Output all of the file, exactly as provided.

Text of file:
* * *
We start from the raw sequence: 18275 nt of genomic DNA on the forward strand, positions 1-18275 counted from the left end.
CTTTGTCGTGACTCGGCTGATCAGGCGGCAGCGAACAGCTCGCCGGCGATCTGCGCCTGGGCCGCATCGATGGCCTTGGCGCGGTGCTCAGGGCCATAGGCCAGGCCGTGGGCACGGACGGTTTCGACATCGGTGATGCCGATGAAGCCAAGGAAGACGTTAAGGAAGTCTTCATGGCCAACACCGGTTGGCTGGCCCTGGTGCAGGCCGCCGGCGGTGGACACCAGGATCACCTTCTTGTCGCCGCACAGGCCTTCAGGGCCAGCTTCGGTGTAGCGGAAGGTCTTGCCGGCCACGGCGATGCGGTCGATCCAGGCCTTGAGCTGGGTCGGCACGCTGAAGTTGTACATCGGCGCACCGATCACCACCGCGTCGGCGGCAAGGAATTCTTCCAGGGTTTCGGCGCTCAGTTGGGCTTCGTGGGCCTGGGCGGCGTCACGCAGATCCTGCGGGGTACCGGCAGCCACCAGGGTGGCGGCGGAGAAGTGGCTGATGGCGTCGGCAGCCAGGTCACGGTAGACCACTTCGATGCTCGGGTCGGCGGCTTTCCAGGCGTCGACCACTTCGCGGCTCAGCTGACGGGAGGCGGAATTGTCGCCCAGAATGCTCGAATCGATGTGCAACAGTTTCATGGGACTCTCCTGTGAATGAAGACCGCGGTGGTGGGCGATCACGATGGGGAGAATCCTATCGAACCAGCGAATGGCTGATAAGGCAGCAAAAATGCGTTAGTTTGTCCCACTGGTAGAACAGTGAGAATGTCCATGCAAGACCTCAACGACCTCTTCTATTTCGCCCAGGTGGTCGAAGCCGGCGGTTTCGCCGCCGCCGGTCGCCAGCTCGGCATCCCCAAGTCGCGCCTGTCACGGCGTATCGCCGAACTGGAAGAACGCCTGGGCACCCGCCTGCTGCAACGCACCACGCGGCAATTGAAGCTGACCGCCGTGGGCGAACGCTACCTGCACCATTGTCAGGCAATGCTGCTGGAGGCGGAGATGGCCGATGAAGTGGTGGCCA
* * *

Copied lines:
We start from the raw sequence: 18275 nt of genomic DNA on the forward strand, positions 1-18275 counted from the left end.
CTTTGTCGTGACTCGGCTGATCAGGCGGCAGCGAACAGCTCGCCGGCGATCTGCGCCTGGGCCGCATCGATGGCCTTGGCGCGGTGCTCAGGGCCATAGGCCAGGCCGTGGGCACGGACGGTTTCGACATCGGTGATGCCGATGAAGCCAAGGAAGACGTTAAGGAAGTCTTCATGGCCAACACCGGTTGGCTGGCCCTGGTGCAGGCCGCCGGCGGTGGACACCAGGATCACCTTCTTGTCGCCGCACAGGCCTTCAGGGCCAGCTTCGGTGTAGCGGAAGGTCTTGCCGGCCACGGCGATGCGGTCGATCCAGGCCTTGAGCTGGGTCGGCACGCTGAAGTTGTACATCGGCGCACCGATCACCACCGCGTCGGCGGCAAGGAATTCTTCCAGGGTTTCGGCGCTCAGTTGGGCTTCGTGGGCCTGGGCGGCGTCACGCAGATCCTGCGGGGTACCGGCAGCCACCAGGGTGGCGGCGGAGAAGTGGCTGATGGCGTCGGCAGCCAGGTCACGGTAGACCACTTCGATGCTCGGGTCGGCGGCTTTCCAGGCGTCGACCACTTCGCGGCTCAGCTGACGGGAGGCGGAATTGTCGCCCAGAATGCTCGAATCGATGTGCAACAGTTTCATGGGACTCTCCTGTGAATGAAGACCGCGGTGGTGGGCGATCACGATGGGGAGAATCCTATCGAACCAGCGAATGGCTGATAAGGCAGCAAAAATGCGTTAGTTTGTCCCACTGGTAGAACAGTGAGAATGTCCATGCAAGACCTCAACGACCTCTTCTATTTCGCCCAGGTGGTCGAAGCCGGCGGTTTCGCCGCCGCCGGTCGCCAGCTCGGCATCCCCAAGTCGCGCCTGTCACGGCGTATCGCCGAACTGGAAGAACGCCTGGGCACCCGCCTGCTGCAACGCACCACGCGGCAATTGAAGCTGACCGCCGTGGGCGAACGCTACCTGCACCATTGTCAGGCAATGCTGCTGGAGGCGGAGATGGCCGATGAAGTGGTGGCCA